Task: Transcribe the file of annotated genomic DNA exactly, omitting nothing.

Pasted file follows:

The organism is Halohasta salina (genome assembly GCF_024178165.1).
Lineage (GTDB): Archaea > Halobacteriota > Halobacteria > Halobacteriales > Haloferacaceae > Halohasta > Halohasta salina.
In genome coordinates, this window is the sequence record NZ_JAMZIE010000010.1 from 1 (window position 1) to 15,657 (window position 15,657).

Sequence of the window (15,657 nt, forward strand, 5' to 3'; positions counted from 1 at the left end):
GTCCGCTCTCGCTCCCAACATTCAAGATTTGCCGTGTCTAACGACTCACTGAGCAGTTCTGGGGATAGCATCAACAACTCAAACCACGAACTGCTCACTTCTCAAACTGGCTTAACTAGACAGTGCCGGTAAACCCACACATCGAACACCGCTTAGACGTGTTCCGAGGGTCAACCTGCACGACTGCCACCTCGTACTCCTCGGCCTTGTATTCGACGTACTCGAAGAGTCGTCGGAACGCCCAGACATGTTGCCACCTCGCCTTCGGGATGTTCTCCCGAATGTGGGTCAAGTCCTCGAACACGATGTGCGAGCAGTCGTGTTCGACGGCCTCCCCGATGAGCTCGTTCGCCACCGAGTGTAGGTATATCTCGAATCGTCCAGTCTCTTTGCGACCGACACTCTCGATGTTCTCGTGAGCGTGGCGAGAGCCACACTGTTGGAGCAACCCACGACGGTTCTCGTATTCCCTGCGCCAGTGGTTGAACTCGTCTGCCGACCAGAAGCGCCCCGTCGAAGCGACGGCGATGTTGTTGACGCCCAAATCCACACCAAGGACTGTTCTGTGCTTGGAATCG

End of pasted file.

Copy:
The organism is Halohasta salina (genome assembly GCF_024178165.1).
Lineage (GTDB): Archaea > Halobacteriota > Halobacteria > Halobacteriales > Haloferacaceae > Halohasta > Halohasta salina.
In genome coordinates, this window is the sequence record NZ_JAMZIE010000010.1 from 1 (window position 1) to 15,657 (window position 15,657).

Sequence of the window (15,657 nt, forward strand, 5' to 3'; positions counted from 1 at the left end):
GTCCGCTCTCGCTCCCAACATTCAAGATTTGCCGTGTCTAACGACTCACTGAGCAGTTCTGGGGATAGCATCAACAACTCAAACCACGAACTGCTCACTTCTCAAACTGGCTTAACTAGACAGTGCCGGTAAACCCACACATCGAACACCGCTTAGACGTGTTCCGAGGGTCAACCTGCACGACTGCCACCTCGTACTCCTCGGCCTTGTATTCGACGTACTCGAAGAGTCGTCGGAACGCCCAGACATGTTGCCACCTCGCCTTCGGGATGTTCTCCCGAATGTGGGTCAAGTCCTCGAACACGATGTGCGAGCAGTCGTGTTCGACGGCCTCCCCGATGAGCTCGTTCGCCACCGAGTGTAGGTATATCTCGAATCGTCCAGTCTCTTTGCGACCGACACTCTCGATGTTCTCGTGAGCGTGGCGAGAGCCACACTGTTGGAGCAACCCACGACGGTTCTCGTATTCCCTGCGCCAGTGGTTGAACTCGTCTGCCGACCAGAAGCGCCCCGTCGAAGCGACGGCGATGTTGTTGACGCCCAAATCCACACCAAGGACTGTTCTGTGCTTGGAATCG